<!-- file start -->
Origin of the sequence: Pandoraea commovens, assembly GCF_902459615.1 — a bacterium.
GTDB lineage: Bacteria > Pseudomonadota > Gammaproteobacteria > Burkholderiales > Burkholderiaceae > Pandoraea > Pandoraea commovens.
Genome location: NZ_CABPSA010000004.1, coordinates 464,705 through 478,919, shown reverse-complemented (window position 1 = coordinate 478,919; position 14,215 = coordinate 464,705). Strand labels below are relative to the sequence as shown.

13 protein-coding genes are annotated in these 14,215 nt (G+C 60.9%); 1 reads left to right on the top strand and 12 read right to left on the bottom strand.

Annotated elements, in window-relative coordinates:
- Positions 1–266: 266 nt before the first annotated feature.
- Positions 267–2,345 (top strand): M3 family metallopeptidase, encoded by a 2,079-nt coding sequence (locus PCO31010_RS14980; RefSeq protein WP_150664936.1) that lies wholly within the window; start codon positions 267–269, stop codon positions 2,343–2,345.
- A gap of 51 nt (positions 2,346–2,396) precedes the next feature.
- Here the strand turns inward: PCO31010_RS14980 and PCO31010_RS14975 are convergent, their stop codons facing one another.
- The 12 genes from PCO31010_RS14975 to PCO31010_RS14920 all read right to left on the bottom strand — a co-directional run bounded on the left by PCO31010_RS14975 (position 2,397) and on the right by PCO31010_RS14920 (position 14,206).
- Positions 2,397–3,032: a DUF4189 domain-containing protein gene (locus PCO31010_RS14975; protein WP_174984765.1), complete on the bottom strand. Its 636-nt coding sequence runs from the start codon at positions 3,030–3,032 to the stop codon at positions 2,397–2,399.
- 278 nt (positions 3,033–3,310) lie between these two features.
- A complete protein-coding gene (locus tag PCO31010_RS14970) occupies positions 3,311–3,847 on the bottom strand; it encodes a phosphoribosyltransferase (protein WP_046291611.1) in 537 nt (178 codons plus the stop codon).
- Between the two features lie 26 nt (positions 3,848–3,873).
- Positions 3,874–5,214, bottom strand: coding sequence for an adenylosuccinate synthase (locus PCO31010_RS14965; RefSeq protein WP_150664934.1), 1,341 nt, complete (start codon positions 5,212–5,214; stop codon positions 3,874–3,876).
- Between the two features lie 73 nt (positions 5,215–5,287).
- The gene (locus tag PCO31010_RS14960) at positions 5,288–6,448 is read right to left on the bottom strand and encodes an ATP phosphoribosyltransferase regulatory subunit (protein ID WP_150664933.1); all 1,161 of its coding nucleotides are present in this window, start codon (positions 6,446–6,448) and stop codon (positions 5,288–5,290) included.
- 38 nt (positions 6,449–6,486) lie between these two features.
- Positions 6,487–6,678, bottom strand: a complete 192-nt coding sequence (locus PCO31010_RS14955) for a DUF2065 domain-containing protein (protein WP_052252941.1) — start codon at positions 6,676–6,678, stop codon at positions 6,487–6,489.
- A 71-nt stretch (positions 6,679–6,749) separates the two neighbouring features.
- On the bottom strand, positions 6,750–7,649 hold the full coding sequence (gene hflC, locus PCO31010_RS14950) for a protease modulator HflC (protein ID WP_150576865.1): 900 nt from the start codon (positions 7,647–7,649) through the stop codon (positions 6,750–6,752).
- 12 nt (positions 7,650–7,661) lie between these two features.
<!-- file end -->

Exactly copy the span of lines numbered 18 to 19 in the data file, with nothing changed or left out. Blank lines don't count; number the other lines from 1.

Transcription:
- 38 nt (positions 6,449–6,486) lie between these two features.
- Positions 6,487–6,678, bottom strand: a complete 192-nt coding sequence (locus PCO31010_RS14955) for a DUF2065 domain-containing protein (protein WP_052252941.1) — start codon at positions 6,676–6,678, stop codon at positions 6,487–6,489.